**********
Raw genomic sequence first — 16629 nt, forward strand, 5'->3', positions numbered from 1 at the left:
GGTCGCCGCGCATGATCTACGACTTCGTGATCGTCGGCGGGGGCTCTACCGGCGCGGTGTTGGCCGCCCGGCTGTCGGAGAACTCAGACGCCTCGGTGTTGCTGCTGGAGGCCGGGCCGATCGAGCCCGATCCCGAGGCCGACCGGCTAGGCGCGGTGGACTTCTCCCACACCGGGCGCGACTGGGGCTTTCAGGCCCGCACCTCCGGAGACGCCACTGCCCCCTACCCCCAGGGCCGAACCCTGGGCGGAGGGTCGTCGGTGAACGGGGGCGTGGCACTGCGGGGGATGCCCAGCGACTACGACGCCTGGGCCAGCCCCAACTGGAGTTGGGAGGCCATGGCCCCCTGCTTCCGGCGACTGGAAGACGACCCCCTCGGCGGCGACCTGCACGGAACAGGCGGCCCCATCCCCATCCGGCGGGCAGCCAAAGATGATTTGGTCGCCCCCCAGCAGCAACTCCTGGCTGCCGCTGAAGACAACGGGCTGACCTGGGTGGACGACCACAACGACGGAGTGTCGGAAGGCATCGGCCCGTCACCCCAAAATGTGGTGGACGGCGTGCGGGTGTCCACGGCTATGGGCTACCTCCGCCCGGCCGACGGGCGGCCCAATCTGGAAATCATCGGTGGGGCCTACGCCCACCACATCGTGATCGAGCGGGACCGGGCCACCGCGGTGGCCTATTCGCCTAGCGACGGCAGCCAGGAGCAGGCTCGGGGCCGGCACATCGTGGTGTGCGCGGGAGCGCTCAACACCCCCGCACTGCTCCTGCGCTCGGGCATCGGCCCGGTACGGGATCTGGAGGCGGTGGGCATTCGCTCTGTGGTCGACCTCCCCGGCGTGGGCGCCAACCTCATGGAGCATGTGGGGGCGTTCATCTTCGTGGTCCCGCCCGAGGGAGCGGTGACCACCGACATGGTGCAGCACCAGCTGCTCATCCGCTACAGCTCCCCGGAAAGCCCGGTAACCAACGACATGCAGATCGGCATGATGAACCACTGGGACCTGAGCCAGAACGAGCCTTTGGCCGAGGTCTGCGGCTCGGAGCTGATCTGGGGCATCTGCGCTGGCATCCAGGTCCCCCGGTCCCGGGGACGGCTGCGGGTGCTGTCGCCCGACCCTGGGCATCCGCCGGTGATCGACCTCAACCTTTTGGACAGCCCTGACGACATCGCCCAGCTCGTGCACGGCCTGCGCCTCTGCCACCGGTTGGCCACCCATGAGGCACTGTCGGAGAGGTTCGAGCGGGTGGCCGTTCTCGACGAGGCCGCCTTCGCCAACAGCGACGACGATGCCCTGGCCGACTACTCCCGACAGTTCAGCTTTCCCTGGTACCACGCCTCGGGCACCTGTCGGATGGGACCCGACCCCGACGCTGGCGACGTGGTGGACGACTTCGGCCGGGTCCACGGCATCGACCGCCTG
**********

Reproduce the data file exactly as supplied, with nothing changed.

Raw genomic sequence first — 16629 nt, forward strand, 5'->3', positions numbered from 1 at the left:
GGTCGCCGCGCATGATCTACGACTTCGTGATCGTCGGCGGGGGCTCTACCGGCGCGGTGTTGGCCGCCCGGCTGTCGGAGAACTCAGACGCCTCGGTGTTGCTGCTGGAGGCCGGGCCGATCGAGCCCGATCCCGAGGCCGACCGGCTAGGCGCGGTGGACTTCTCCCACACCGGGCGCGACTGGGGCTTTCAGGCCCGCACCTCCGGAGACGCCACTGCCCCCTACCCCCAGGGCCGAACCCTGGGCGGAGGGTCGTCGGTGAACGGGGGCGTGGCACTGCGGGGGATGCCCAGCGACTACGACGCCTGGGCCAGCCCCAACTGGAGTTGGGAGGCCATGGCCCCCTGCTTCCGGCGACTGGAAGACGACCCCCTCGGCGGCGACCTGCACGGAACAGGCGGCCCCATCCCCATCCGGCGGGCAGCCAAAGATGATTTGGTCGCCCCCCAGCAGCAACTCCTGGCTGCCGCTGAAGACAACGGGCTGACCTGGGTGGACGACCACAACGACGGAGTGTCGGAAGGCATCGGCCCGTCACCCCAAAATGTGGTGGACGGCGTGCGGGTGTCCACGGCTATGGGCTACCTCCGCCCGGCCGACGGGCGGCCCAATCTGGAAATCATCGGTGGGGCCTACGCCCACCACATCGTGATCGAGCGGGACCGGGCCACCGCGGTGGCCTATTCGCCTAGCGACGGCAGCCAGGAGCAGGCTCGGGGCCGGCACATCGTGGTGTGCGCGGGAGCGCTCAACACCCCCGCACTGCTCCTGCGCTCGGGCATCGGCCCGGTACGGGATCTGGAGGCGGTGGGCATTCGCTCTGTGGTCGACCTCCCCGGCGTGGGCGCCAACCTCATGGAGCATGTGGGGGCGTTCATCTTCGTGGTCCCGCCCGAGGGAGCGGTGACCACCGACATGGTGCAGCACCAGCTGCTCATCCGCTACAGCTCCCCGGAAAGCCCGGTAACCAACGACATGCAGATCGGCATGATGAACCACTGGGACCTGAGCCAGAACGAGCCTTTGGCCGAGGTCTGCGGCTCGGAGCTGATCTGGGGCATCTGCGCTGGCATCCAGGTCCCCCGGTCCCGGGGACGGCTGCGGGTGCTGTCGCCCGACCCTGGGCATCCGCCGGTGATCGACCTCAACCTTTTGGACAGCCCTGACGACATCGCCCAGCTCGTGCACGGCCTGCGCCTCTGCCACCGGTTGGCCACCCATGAGGCACTGTCGGAGAGGTTCGAGCGGGTGGCCGTTCTCGACGAGGCCGCCTTCGCCAACAGCGACGACGATGCCCTGGCCGACTACTCCCGACAGTTCAGCTTTCCCTGGTACCACGCCTCGGGCACCTGTCGGATGGGACCCGACCCCGACGCTGGCGACGTGGTGGACGACTTCGGCCGGGTCCACGGCATCGACCGCCTG